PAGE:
The great debate about organic food has been whether it has significant health benefits over conventionally grown food. (There are other great debates about organic food as well, but one at a time) In order to better answer this question, a little bit about soil biology is essential.
My first encounter with serious biology was as a microbiologist , this has instilled in me a great respect for soil and the myriad creatures that work to create it. Healthy soil is an ecosphere in its own right containing various species of bacteria, fungi, worms, insects and other critters which we do not fully appreciate. It smells wonderful, is rich, loamy and contains high levels of organic compounds, nitrogen, phosphorus and potassium (NPK). It has the capacity to hold water in suspension and regenerate itself season after season if managed properly.
Traveling back to the 1940s - the English agronomist Albert Howard's groundbreaking study 'An Agricultural Testament' made its appearance with strong claims that synthetic fertilizer with artificially produced NPK will deplete soil fertility in the long run. This was a man who understood soil biology profoundly and has often been quoted since in other organic literature such as Wendell Berry and Rodale. These lions of the organic food movement understood way back then that the health of soil is intricately connected with human, animal and environmental health.
Fast forward today - agriculture is heavily industrialized with a lack of understanding or respect to the limits of the natural world. In a well-managed farm, there should be no need for fertilizer or pesticides with wastes being recycled and each system nourishing the other in a continuous loop. Today even organic farms have given in to intensive agriculture, demanding supply chains and the term itself can be often misleading. More about this later.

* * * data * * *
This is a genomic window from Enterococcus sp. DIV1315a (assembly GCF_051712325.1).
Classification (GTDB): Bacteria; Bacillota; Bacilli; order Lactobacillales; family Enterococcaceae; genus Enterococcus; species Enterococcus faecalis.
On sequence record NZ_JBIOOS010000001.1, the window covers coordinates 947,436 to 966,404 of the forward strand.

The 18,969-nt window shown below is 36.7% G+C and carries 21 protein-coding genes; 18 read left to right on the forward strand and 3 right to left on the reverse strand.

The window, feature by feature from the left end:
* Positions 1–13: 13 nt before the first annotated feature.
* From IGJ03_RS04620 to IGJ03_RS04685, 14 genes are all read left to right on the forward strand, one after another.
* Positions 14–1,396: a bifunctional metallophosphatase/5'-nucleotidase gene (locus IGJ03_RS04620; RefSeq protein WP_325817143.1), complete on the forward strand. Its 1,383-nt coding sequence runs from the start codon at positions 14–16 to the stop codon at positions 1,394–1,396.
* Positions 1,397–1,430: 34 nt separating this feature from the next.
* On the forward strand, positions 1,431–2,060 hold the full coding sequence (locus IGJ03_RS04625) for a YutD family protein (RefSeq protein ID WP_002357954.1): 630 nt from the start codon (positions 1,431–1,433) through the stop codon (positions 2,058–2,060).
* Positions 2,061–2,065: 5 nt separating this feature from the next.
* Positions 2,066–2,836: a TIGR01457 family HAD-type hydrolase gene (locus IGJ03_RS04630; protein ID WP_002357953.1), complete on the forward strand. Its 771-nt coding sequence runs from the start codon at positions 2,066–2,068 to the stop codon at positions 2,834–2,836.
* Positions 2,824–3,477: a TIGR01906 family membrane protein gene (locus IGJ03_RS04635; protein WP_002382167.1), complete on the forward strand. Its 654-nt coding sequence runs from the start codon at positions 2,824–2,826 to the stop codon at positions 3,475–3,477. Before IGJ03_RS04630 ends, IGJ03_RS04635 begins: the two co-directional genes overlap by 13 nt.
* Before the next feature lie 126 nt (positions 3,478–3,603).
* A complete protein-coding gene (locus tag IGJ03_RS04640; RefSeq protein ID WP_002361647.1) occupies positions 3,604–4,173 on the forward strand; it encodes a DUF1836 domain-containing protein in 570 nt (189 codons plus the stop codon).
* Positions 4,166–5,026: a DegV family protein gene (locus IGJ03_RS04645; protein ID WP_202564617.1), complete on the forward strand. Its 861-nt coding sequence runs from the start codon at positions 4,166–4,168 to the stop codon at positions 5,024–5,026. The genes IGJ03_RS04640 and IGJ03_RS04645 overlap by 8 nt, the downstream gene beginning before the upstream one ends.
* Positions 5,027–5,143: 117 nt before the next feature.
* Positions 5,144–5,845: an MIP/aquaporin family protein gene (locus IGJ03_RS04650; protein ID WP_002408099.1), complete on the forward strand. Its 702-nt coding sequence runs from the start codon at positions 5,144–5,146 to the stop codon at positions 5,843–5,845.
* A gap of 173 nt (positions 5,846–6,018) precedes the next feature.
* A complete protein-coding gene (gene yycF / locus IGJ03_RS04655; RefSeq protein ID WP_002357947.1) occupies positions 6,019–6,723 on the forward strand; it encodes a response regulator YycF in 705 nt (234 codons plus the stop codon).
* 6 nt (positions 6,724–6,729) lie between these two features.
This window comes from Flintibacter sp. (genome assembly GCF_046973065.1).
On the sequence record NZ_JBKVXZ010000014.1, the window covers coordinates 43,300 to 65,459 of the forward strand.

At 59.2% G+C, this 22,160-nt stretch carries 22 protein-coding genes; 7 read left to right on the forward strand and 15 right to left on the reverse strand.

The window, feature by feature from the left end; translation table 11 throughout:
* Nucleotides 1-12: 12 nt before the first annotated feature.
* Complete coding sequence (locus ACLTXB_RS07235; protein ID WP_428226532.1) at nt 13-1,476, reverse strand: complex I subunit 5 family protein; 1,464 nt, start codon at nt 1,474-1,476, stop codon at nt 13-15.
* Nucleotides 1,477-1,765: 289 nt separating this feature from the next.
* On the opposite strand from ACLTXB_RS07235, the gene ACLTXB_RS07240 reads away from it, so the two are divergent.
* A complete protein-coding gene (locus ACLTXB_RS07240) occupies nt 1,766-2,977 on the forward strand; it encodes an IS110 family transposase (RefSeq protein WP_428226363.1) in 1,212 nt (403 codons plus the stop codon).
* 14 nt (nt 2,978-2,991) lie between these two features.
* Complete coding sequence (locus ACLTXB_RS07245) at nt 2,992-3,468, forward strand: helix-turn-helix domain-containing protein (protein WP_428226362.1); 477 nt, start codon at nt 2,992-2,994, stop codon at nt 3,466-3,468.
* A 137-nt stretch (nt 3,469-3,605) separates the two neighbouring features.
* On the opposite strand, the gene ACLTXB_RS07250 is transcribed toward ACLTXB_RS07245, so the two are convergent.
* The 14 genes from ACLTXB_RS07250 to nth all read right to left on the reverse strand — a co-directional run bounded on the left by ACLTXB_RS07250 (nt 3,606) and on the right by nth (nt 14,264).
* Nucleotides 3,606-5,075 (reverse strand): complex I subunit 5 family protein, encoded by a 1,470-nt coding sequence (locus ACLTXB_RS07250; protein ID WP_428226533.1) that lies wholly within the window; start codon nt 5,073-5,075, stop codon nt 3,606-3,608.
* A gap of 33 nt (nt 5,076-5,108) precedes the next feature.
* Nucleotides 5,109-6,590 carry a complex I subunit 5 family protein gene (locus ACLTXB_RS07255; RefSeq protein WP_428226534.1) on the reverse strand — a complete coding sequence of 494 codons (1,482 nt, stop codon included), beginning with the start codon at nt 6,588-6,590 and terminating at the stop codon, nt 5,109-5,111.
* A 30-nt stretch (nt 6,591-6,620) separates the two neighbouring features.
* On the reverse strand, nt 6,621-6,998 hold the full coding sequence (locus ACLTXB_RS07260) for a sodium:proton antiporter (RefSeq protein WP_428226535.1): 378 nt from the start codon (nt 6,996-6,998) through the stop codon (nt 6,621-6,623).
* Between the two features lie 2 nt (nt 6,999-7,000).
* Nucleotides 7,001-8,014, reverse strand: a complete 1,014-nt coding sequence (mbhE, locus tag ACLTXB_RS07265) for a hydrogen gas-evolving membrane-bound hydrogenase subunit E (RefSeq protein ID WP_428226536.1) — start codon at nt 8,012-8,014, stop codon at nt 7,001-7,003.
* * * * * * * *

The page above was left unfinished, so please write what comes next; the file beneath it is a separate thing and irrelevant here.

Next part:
Coming back to the question of whether organic food is healthier for you: the answer is, yes. This was confirmed in 2003 by a study in UC Davis where varieties of corn, berries were grown in neighbouring plots using different methods. They were then compared for vitamins and polyphenols. The scientists found that sustainably cultivated crops had higher levels of these nutrients. Why are polyphenols important? These are secondary metabolites manufactured by plants, in other words, they are antioxidants and we all know why these are important. The reason why organic foods contain more polyphenols is this: these compounds are released by plant to ward off pests, diseases and insects - when ingested by humans, they continue to act in much the same way. These products then are results of natural selection and the coevolutionary relationship between plants and humans.
In our modern system of agriculture we fail to respect this. Plants grown with fertilizer/pesticide intensive methods fail to produce high levels of polyphenols because they simply do not need to and also because soil fertility inspite of chemicals is less than optimal. Rich, healthy, naturally managed soil adds a subset of polyphenols called flavonols which impart characteristic taste of a fruit or vegetable.
All carrots are therefore not created equal - the way we grow it, the quality of soil, what we feed that soil all contribute towards the qualities of a carrot.
The title of this post and a lot of its material is adapted from 'The Omnivore's Dilemma' - Michael Pollan. To anyone who has not read this book, it comes highly recommended.
Photo: Akhila Vijayaraghavan ©